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Thread: On Childish Things

  1. #1
    Ecurb Ecurb's Avatar
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    On Childish Things

    Saint Paul admonishes the Corinthians that, “When I was a child, I spake as a child, I understood as a child, I thought as a child: but when I became a man, I put away childish things.”

    One would think that I (mere I) would be leery of arguing with St. Paul, the great Theologian of the Early Church. But I plan to do so.
    I'd suggest that nobody loves stories as much as children; and, with greater evidence, that I loved the stories of my childhood at least as well (and probably better) than those of my adulthood. Nor have I felt any need to “put away childish things.” Instead, I return to them both for their continued excellencies and for the memory of how I loved them as a child.

    Grown-ups expand their tastes, and develop new ones. I now like wine, and bleu cheese, and James Joyce. But that doesn't mean I've grown to dislike ice cream or The Jungle Books.

    Children love stories so much they want them to go on forever. “The Worm Ouroboros” by E.R. Edison is the perfect children's story, or (perhaps) the end of The Last Battle. But most stories have to end, as does childhood, as does life. I remember the end of The Jungle Books” sending me into tears, as Mowgli must grow up Who needed that! Here's the end: the last line of which is unspeakably sad.

    ““Thou hast heard,” said Baloo. “There is no more. Go now; but first come to me. O wise Little Frog, come to me!”

    “It is hard to cast the skin,” said Kaa as Mowgli sobbed and sobbed, with his head on the blind bear’s side and his arms round his neck, while Baloo tried feebly to lick his feet.

    “The stars are thin,” said Gray Brother, snuffing at the dawn wind. “Where shall we lair to-day? for from now, we follow new trails.”

    And this is the last of the Mowgli stories.
    It was bad enough that Mowgli was growing up, and leaving his fantasy world, but “this is the last?” NO! NO!

    Here's A.E.'s (the Irish poet and revolutionary take: (I love the second to last verse.)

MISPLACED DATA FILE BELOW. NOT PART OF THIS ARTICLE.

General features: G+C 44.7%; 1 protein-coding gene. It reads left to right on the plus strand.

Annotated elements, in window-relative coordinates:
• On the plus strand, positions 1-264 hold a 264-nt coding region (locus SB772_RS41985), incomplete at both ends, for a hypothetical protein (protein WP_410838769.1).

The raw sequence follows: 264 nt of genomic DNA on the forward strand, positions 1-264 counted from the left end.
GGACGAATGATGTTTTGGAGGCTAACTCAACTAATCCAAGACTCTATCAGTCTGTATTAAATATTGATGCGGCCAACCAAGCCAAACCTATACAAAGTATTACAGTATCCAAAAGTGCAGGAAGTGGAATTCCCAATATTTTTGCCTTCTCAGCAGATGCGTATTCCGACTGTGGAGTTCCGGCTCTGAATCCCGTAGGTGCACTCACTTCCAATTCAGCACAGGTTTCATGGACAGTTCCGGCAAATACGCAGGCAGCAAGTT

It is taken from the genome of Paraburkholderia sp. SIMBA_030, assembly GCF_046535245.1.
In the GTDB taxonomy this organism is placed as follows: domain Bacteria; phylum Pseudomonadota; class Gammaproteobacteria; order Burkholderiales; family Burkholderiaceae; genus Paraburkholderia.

Germinal
    by*AE

    Call not thy wanderer home as yet
    Though it be late.
    Now is his first assailing of
    The invisible gate.
    Be still through that light knocking. The hour
    Is thronged with fate.

    To that first tapping at the invisible door
    Fate answereth.
    What shining image or voice, what sigh
    Or honied breath,
    Comes forth, shall be the master of life
    Even to death.

    Satyrs may follow after. Seraphs
    On crystal wing
    May blaze. But the delicate first comer
    It shall be King.
    They shall obey, even the mightiest,
    That gentle thing.

    All the strong powers of Dante were bowed
    To a child's mild eyes,
    That wrought within him that travail
    From depths up to skies,
    Inferno, Purgatorio
    And Paradise.

    Amid the soul's grave councillors
    A petulant boy
    Laughs under the laurels and purples, the elf
    Who snatched at his joy,
    Ordering Caesar's legions to bring him
    The world for his toy.

    In ancient shadows and twilights
    Where childhood had strayed,
    The world's great sorrows were born
    And its heroes were made.
    In the lost boyhood of Judas
    Christ was betrayed.

    Let thy young wanderer dream on:
    Call him not home.
    A door opens, a breath, a voice
    From the ancient room,
    Speaks to him now. Be it dark or bright
    He is knit with his doom

  2. #2
    Registered User kev67's Avatar
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    When I read that statement by St Paul, he seemed to contradict Jesus when he said whoever could not accept the kingdom of heaven like a little child will surely never enter it,

    I remembered the end of the Jungle Book being sad, although very good. However, when I re-read the Jungle Books recently, the stories were not at all like I remembered.
    According to Aldous Huxley, D.H. Lawrence once said that Balzac was 'a gigantic dwarf', and in a sense the same is true of Dickens.
    Charles Dickens, by George Orwell

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